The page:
All that changed when a documentary called "American Teen" screened Saturday. It was clear that the film had generated interest by the flashes of blue light in the audience, as agents and acquisitions folks frantically texted their business affairs departments to start negotiations.
Miramax and Fox Searchlight were among those in the early bidding, but they dropped out as the sales price for North American rights climbed toward $2 million. No deal had been closed by Sunday afternoon, but a potential sale (other interested parties included Paramount Vantage) was expected today.
This isn't Burstein's first successful foray at Sundance. Her last documentary, "The Kid Stays in the Picture," premiered at Sundance in 2002 and went on to be a commercial and critical success.
To make "American Teen," she spent the 2005-06 school year shooting footage of four seniors at Warsaw Community High School in Indiana. She scouted 10 different high schools in three states before setting up camp in the Midwest.
"I wanted a town, with just one high school, that was economically mixed," says Burstein, who then interviewed all of Warsaw's incoming seniors for 20 minutes each before selecting her stars. "I just picked people that I really liked."
In the end, she chose the quintessential archetypes that used to collide in every John Hughes film. There's the band geek named Jake whose acne flares with each romantic rejection and the jock, Colin, who is as affable as a golden Lab. Hannah is the quirky Molly Ringwald-esque misfit with dreams of becoming a film director, and the rich, blond queen bee named Megan wages psychological warfare on anyone who threatens her power.
"I was compelled by how articulate they were," Burstein says of her subjects. Referring to Jake, who muses optimistically on scaling the social food chain, she adds: "He's so self-aware and brutally honest about himself."
For the 37-year-old Burstein, gaining the teens' trust took a few months. "They're very protective of their lives and suspicious of adults," she says. Working with one camera crew, she maintained daily contact with the four students to stay abreast of their lives. "I was constantly on call, texting and i-chatting. I am now very technologically savvy."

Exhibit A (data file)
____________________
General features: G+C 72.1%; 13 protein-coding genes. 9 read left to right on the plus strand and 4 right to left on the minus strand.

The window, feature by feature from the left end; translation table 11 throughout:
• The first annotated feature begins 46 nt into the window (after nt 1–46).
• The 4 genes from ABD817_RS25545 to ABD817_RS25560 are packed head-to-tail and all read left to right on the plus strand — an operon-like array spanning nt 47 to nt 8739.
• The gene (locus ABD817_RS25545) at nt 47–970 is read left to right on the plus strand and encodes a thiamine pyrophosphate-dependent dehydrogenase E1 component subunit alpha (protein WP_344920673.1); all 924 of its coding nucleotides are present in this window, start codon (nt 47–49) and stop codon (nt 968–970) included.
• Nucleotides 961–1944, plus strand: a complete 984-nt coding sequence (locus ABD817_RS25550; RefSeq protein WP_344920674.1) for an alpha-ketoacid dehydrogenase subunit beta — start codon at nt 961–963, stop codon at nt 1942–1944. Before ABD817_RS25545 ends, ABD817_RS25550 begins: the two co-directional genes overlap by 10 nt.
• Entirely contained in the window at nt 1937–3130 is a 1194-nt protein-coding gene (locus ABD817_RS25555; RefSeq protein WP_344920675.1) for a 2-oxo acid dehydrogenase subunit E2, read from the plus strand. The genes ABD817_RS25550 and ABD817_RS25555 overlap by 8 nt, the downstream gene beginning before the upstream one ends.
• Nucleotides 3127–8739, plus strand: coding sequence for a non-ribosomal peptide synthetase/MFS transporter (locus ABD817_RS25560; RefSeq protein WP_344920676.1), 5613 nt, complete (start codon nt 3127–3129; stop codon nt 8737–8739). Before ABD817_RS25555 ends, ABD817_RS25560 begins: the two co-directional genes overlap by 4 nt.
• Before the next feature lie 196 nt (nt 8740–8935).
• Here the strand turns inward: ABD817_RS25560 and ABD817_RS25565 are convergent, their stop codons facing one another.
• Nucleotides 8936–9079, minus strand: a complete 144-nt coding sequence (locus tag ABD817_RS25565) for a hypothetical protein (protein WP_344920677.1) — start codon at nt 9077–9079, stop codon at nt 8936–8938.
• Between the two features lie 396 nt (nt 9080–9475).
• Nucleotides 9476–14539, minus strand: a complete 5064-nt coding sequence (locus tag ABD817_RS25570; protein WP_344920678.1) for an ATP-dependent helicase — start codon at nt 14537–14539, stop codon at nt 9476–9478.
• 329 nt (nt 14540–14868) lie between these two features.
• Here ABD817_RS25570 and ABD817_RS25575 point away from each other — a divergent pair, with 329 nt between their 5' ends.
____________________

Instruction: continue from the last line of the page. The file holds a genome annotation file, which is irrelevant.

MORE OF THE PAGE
At the packed premiere on Saturday, "American Teen" played like a rowdy high school football game. The audience cheered and hissed but got the biggest kick out of Hannah's take on the Golden State.
"If I had to imagine a cool place, it would be California," she says dreamily. "They have beaches and mountains and casinos." She went on to conclude: "Anywhere where Arnold Schwarzenegger can be governor is [messed] up."
It's evident that Burstein, who went to high school in Buffalo, N.Y., identified with the artsy outcast. "I started out in high school like Megan and was popular," she recalls. "But then I went to Spain for a year and came back with a pink mohawk, so I was more like Hannah."
In "The Kid Stays in the Picture," Burstein used photo animation to flesh out the life of flamboyant Hollywood producer Robert Evans. This time around, she worked with Blacklist to create vivid and hilarious animation sequences that conveyed the fantasy lives of each teen. The end results are poignant, though predictable: The geek gets the girl; the jock scores the winning shot.
"You don't get that wish fulfillment in real life," says Burstein of the animated vignettes. The most haunting sketch -- which feels like a macabre take on "Alice in Wonderland" -- reveals Hannah's fear that she will inherit her mother's mental illness. "I spent a lot of time talking to them about their secret fears and fantasies."
In the final sequence of "American Teen," reality prevails as we see each student heading off to tackle adulthood. The band geek muses on how he might reinvent himself at his new school -- "I could be Mr. Muscles and work out all the time," he says with a laugh.
The jock, Colin, finally gets his father's approval, while Hannah the misfit is seen grinning blissfully with the Golden Gate Bridge resplendent in the background. Unlike the outcome in "Hoop Dreams," the teens in this movie actually achieve their dreams. Clearly, this buoyant finish is part of the documentary's appeal.
In some ways, the film feels as choreographed as an episode of "The Hills." The popular girl predictably reigns like a despot and turns on her best friend. The jock's father, an Elvis impersonator who hoped to play pro ball back in the day, pressures his son to make 12 rebounds at the big game. Around Park City, there have been whispers that Burstein may have scripted the doc.
"It's not scripted, and I didn't make any arrangements with the kids to act a certain way," says Burstein, who shot 1,000 hours of footage. "I don't want to sound arrogant, but it plays like fiction because it's so moving. Maybe it speaks to the polish of the film."
Or to the fact that Hollywood truly is a lot like high school.